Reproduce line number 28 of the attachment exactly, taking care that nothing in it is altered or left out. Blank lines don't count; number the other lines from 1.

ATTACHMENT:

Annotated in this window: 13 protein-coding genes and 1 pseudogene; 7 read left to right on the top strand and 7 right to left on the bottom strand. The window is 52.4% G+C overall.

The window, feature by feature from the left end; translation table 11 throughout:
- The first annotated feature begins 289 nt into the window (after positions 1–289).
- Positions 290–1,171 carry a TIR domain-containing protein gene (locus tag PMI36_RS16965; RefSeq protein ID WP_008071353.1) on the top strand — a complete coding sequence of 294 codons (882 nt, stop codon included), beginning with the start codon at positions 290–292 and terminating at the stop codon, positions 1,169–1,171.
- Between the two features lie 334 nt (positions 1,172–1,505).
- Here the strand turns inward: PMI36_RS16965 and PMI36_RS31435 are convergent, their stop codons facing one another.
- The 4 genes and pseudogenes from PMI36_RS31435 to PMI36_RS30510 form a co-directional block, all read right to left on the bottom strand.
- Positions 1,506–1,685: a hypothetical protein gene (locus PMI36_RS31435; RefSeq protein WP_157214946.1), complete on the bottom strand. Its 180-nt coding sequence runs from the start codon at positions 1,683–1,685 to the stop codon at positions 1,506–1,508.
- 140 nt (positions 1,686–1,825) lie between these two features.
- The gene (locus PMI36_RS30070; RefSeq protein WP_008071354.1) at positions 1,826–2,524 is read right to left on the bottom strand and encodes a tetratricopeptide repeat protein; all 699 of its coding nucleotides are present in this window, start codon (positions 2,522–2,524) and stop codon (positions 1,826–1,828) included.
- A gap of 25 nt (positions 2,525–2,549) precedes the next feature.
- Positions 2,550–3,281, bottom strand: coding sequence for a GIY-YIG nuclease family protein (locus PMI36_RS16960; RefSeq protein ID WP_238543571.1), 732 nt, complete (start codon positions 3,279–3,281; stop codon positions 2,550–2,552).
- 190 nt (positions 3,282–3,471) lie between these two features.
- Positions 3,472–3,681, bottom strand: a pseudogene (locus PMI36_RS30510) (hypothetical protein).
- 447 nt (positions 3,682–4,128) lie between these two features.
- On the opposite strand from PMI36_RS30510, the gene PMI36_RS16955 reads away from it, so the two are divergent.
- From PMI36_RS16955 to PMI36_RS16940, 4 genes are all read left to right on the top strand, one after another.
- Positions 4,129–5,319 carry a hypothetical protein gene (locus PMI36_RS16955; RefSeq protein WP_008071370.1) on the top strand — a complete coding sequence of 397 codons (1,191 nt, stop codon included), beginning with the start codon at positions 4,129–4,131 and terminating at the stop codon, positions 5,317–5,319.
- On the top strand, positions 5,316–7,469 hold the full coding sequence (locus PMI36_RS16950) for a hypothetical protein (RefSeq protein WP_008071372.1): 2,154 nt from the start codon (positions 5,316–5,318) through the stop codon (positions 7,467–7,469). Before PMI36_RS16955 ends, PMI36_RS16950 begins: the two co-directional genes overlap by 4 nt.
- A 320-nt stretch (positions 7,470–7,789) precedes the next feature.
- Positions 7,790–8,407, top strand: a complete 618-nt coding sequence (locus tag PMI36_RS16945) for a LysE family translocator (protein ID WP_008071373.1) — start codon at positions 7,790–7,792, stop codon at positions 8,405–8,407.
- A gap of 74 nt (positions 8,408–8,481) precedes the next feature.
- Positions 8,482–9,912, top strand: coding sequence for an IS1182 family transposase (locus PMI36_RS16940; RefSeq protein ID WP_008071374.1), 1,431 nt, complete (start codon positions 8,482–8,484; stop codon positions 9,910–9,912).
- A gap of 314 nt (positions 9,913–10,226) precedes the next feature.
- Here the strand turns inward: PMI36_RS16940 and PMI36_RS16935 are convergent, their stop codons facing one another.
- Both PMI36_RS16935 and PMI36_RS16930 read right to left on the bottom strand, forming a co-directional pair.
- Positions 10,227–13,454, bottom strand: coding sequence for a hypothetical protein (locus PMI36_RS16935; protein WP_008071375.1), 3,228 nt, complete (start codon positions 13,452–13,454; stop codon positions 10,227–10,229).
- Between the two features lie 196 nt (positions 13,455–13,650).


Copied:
- Between the two features lie 196 nt (positions 13,455–13,650).